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Think like a founder

Here’s a thought for you: starting a company is like doing a jigsaw puzzle. In the beginning, the founder has pieces scattered all over the table, and is trying to figure out how to fit them together into a cohesive, credible whole. There are pieces labelled ‘Innovation’, and ‘Market Penetration’, and ‘Business Plan’ and ‘Attracting Investors’, and so on, and so on. Even for a relatively simple business, there will be many pieces spread around, all of which need to be integrated so that the enterprise can become successful.

The thing that determines if it will be successful is the founder’s sense of vision. Even if they don’t know how all the pieces of the puzzle fit together, they can visualize what the completed picture will look like. Without that vision, they’ll endlessly be arranging and re-arranging the pieces, trying to figure out which part fits with the next part. In my experience, that sense of vision, of seeing the whole picture, is often the differentiator between ‘nearly’ businesses and ones that make it. Does the founder (or founding team) have a vision which can be successfully brought to fruition? With vision, the enterprise will grow to maturity. Without vision, there will always be the temptation to keep on re-arranging the pieces of the jigsaw.

Keeping the vision alive

This certainly happens when the founder relaxes control, and a business goes into second or third generation leadership. There may be the belief now that there is still a ‘Vision’ – often encapsulated in a Mission Statement on the company website, or on a plaque in the corporate headquarters. But is it any longer actually a vision if no-one in the business understands the pieces of the puzzle that were carefully arranged to create the original offering?
Or as Henry Ford remarked, “Vision without execution is just hallucination.”

It’s great to have ‘values’ in a company. In fact it’s essential, but you have to live them. Later generations of company leaders, and new hires often find this hard, because all they are presented with is the completed picture. They don’t feel the need to puzzle through the process of how and why the company was created. Or as I call it, ‘The Big Why?’ In fact their biggest interest in joining is probably how to maximize their earnings.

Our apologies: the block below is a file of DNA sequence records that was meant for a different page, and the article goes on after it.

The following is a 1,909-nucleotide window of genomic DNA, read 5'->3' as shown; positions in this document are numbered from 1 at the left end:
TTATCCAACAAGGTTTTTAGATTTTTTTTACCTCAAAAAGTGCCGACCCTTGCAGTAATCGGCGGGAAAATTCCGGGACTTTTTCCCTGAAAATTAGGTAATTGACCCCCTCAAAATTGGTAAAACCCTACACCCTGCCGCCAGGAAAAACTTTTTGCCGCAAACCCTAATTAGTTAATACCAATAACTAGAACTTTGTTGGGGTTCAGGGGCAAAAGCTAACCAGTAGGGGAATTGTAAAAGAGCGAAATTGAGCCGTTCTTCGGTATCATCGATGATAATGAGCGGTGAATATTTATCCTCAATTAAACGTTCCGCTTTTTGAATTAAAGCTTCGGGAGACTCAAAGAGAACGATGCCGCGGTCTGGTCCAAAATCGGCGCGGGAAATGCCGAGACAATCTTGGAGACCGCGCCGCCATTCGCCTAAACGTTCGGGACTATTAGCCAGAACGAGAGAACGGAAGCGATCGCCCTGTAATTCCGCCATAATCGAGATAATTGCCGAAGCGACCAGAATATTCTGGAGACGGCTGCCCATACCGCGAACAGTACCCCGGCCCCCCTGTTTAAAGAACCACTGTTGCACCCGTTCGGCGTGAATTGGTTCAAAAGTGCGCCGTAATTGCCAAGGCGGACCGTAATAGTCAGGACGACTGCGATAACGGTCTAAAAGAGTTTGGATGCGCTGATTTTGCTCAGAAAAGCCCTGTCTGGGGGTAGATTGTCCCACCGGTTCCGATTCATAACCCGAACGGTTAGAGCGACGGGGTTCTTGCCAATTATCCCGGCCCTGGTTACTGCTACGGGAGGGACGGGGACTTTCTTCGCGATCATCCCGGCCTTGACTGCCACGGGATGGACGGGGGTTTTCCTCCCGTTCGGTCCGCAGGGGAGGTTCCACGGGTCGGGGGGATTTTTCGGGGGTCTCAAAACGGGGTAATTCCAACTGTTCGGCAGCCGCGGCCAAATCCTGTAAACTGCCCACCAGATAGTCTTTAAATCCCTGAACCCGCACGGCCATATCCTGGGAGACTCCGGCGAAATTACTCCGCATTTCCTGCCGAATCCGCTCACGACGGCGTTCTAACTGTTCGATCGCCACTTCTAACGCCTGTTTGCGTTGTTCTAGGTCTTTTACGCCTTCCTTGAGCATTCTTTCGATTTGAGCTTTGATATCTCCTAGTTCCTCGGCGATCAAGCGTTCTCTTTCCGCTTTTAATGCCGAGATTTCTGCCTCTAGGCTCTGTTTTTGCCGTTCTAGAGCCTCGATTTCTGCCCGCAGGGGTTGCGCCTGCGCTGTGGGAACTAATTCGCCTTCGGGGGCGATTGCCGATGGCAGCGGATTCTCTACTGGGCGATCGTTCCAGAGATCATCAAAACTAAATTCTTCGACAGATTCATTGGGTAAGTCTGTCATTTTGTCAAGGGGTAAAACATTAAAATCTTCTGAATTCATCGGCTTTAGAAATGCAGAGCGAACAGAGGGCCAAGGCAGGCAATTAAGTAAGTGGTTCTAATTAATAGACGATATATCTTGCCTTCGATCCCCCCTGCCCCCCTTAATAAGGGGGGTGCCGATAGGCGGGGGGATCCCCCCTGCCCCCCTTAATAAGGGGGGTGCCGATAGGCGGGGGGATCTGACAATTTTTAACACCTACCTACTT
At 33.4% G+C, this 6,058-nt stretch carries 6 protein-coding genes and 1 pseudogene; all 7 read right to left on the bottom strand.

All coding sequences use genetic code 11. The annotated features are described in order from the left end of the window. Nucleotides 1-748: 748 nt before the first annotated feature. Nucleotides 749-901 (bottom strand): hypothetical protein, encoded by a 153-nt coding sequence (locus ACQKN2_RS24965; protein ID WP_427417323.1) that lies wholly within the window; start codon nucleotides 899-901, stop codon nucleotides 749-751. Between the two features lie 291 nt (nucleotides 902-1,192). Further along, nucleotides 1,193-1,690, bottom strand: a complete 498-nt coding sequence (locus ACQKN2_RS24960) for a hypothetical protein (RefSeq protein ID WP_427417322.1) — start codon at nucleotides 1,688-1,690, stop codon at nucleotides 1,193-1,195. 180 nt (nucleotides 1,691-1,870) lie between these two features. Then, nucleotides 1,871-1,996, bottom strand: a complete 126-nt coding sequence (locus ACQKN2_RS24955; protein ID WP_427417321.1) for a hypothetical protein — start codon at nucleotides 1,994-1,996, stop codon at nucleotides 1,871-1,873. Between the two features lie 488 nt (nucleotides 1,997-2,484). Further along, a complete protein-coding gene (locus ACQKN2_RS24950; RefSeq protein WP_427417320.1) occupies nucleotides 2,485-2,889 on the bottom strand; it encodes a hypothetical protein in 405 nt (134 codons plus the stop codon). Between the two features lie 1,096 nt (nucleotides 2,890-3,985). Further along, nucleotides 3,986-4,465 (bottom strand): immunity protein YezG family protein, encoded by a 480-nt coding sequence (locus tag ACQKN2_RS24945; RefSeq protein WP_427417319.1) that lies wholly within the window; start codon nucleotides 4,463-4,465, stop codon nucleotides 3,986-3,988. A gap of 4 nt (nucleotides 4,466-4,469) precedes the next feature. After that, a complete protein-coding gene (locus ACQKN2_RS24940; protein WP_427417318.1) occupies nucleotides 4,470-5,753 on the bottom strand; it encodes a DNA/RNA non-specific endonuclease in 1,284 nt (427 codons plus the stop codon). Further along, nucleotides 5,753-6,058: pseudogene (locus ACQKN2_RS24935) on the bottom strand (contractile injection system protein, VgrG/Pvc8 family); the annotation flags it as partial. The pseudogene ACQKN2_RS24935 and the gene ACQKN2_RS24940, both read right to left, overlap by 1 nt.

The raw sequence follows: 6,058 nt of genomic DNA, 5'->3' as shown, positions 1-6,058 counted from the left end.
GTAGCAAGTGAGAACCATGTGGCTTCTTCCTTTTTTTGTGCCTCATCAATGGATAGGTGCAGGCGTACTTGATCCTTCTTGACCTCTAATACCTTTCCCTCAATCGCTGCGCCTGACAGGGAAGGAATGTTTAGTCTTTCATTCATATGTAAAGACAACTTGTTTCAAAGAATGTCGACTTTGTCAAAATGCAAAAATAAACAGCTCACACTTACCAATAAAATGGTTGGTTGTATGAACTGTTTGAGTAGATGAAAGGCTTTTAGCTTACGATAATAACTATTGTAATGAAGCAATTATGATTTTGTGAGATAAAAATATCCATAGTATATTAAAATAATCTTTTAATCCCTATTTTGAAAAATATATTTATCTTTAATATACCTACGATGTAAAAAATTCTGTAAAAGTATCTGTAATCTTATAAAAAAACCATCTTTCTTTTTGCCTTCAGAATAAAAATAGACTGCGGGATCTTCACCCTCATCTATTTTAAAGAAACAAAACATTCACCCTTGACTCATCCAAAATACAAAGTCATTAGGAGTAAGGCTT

Is providing a service enough?

OK, I know we all have to earn a living, but in doing that, let’s not forget all the other factors. For example, in service-based industries (and let’s face it, almost everything is now service-based), the big picture of a great product offering is simply not enough to satisfy us. We need to have all of the parts of the puzzle in place in order to be pleased, or even delighted by our experience. Think of flying: All airlines deliver us from A to B, so they all satisfy their basic promise of the big picture. No doubt on their boardroom walls and corporate headquarters there are Mission Statements pledging safety and efficiency too, plus many other dropdowns.

And yet we have favorite airlines, just as we have favorite everything-elses. They are favored by us because of many extra factors: The smile on the face of an employee, a great cup of coffee rather than a mediocre one, a website which is quick and responsive. Simply delivering the core offering is no longer enough. To return to Henry Ford, his famous maxim no longer holds true: “Any customer can have a car painted any color that he wants so long as it is black.” As customers and consumers we do have choice, and we exercise it without mercy.

Survive, and thrive

This is a time of unprecedented stress on businesses of all sizes. Around the world the front line offering of companies is failing them. Either the offering is no longer fit for purpose, or the values of the company have somehow been forgotten in the scramble to stay alive. Clearly not every business will survive, and many will have to radically re-scale their activities.

Now is the time to therefore look again at the pieces of the jigsaw which go to form the big picture, and freshly consider each piece. In other words, think like a founder. If you actually are a founder, then you should return to the mindset you were in when you were fighting to get started, where every moment was spent in puzzling out how you would succeed in the market.
And if you’re a second or even later generation leader, then believe me, it’s not just about the money! It’s about seriously looking at every part of the equation that originally made your company great. It’s about remembering why all those pieces made up the picture in the first place.


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